The model that I base on O'Shaughnessy's "Cornerstone Value Strategy", meanwhile, looks for large companies, because O'Shaughnessy believes they exhibit sold and stable earnings. For Citigroup, this model's $1 billion market cap minimum is no problem.
When looking for value stocks, O'Shaughnessy compares stocks to the market average in a number of ways, including cash flow per share. Citigroup's current cash flow per share ($4.73) is more than the market mean ($1.61), passing one of my O'Shaughnessy-based criteria, while its trailing 12-month sales ($102.7 billion) are more than 1.5 times the market average ($17.5 billion), passing another O'Shaughnessy-based test. One final reason the firm scores high on this model: its stellar 3.93 percent dividend yield.
One last point worth mentioning is that my guru models aren’t the only ones that think Citigroup is a good value. Investors may have also noticed the headlines earlier this month regarding Edward Lampert’s large accumulation in the stock. Lampert’s ESL Investments, a highly successful hedge, owns about $800m worth of Citigroup.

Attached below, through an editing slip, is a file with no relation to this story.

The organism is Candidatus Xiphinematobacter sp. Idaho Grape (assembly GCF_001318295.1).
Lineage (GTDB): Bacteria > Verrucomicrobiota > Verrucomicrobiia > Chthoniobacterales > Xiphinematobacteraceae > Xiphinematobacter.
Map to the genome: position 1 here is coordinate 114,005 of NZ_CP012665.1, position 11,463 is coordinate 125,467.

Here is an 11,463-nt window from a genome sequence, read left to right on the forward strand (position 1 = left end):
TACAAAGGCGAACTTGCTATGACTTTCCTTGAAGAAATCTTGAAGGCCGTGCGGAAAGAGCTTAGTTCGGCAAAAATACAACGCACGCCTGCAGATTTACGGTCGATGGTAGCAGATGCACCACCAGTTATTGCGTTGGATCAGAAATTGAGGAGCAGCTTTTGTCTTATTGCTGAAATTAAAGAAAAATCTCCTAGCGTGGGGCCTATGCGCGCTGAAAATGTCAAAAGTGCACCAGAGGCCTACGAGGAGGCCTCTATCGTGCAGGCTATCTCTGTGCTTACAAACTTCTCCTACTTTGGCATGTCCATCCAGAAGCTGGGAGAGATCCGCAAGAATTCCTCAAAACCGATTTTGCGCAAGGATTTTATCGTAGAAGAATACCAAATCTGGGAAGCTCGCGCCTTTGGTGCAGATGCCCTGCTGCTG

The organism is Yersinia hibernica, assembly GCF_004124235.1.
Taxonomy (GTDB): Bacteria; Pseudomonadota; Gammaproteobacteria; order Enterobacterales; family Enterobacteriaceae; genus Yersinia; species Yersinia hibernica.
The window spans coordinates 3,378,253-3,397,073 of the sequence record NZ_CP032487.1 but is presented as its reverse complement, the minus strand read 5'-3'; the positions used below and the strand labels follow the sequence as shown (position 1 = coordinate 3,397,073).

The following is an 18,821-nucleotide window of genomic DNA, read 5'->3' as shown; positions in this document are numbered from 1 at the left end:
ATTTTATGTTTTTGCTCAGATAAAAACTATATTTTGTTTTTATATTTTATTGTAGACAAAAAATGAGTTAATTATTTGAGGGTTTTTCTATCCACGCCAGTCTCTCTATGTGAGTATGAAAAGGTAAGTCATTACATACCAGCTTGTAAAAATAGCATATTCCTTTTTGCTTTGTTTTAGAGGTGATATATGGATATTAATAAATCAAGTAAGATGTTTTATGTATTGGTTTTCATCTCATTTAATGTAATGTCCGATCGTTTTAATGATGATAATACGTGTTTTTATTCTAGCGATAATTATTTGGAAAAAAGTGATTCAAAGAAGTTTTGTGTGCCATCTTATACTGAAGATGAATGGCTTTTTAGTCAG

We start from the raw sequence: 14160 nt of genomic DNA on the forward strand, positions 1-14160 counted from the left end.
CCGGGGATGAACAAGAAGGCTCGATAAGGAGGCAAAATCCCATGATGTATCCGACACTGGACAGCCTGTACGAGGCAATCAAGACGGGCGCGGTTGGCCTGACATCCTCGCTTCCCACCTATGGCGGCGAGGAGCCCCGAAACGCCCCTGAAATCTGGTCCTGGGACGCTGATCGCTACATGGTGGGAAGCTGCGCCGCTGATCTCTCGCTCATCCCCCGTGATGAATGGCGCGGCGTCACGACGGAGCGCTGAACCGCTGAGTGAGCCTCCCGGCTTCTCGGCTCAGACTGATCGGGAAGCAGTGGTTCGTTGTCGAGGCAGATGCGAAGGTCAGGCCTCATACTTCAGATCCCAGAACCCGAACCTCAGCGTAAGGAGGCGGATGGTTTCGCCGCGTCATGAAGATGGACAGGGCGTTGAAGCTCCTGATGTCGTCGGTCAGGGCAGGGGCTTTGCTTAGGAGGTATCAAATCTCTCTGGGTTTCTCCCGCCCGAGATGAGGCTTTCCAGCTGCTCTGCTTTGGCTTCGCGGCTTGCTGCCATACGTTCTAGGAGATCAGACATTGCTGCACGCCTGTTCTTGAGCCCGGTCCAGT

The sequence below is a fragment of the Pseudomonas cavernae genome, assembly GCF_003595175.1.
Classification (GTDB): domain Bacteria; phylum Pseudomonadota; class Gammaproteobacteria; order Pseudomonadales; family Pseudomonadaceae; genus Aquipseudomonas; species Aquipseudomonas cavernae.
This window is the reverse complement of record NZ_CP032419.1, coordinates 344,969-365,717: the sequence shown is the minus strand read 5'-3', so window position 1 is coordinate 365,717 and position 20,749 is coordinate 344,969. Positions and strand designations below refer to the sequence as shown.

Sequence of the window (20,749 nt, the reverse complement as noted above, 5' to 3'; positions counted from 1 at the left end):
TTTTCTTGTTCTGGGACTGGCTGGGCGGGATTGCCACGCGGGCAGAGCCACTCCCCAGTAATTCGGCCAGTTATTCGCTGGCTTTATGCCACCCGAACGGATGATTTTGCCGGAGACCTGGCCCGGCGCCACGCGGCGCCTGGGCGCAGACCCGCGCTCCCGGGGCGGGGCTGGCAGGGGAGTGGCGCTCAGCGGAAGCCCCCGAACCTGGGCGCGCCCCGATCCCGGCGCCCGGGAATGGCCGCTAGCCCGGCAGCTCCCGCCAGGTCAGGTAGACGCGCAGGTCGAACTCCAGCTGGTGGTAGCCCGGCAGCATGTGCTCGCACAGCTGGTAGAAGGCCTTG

Goldman Sachs Group, Inc. (NYSE:GS): Sachs, another of the New York-based investment banking giants, has worked on the recent $100 billion ABN AMRO takeover bid launched by a Royal Bank of Scotland-led group, as well as AstraZeneca's $14.6 billion buyout of the biotech firm MedImmune, according to CNN. It's one of several I/B firms that get strong interest from a single guru strategy, but I've chosen to include it because it comes close on four other strategies I use.
The strategy that really likes Sachs is my O'Shaughnessy-based growth model, which likes its $93.6 billion market cap and the fact that the firm's EPS have risen from $4.03 to $5.87 to $8.92 to $11.21 to, most recently, $19.69. That passes this method's earnings persistence test.
But while Goldman Sachs' earnings have been growing significantly, it still sports a 1.26 P/S. That, according to my O'Shaughnessy-based model, indicates it is still selling at a good price.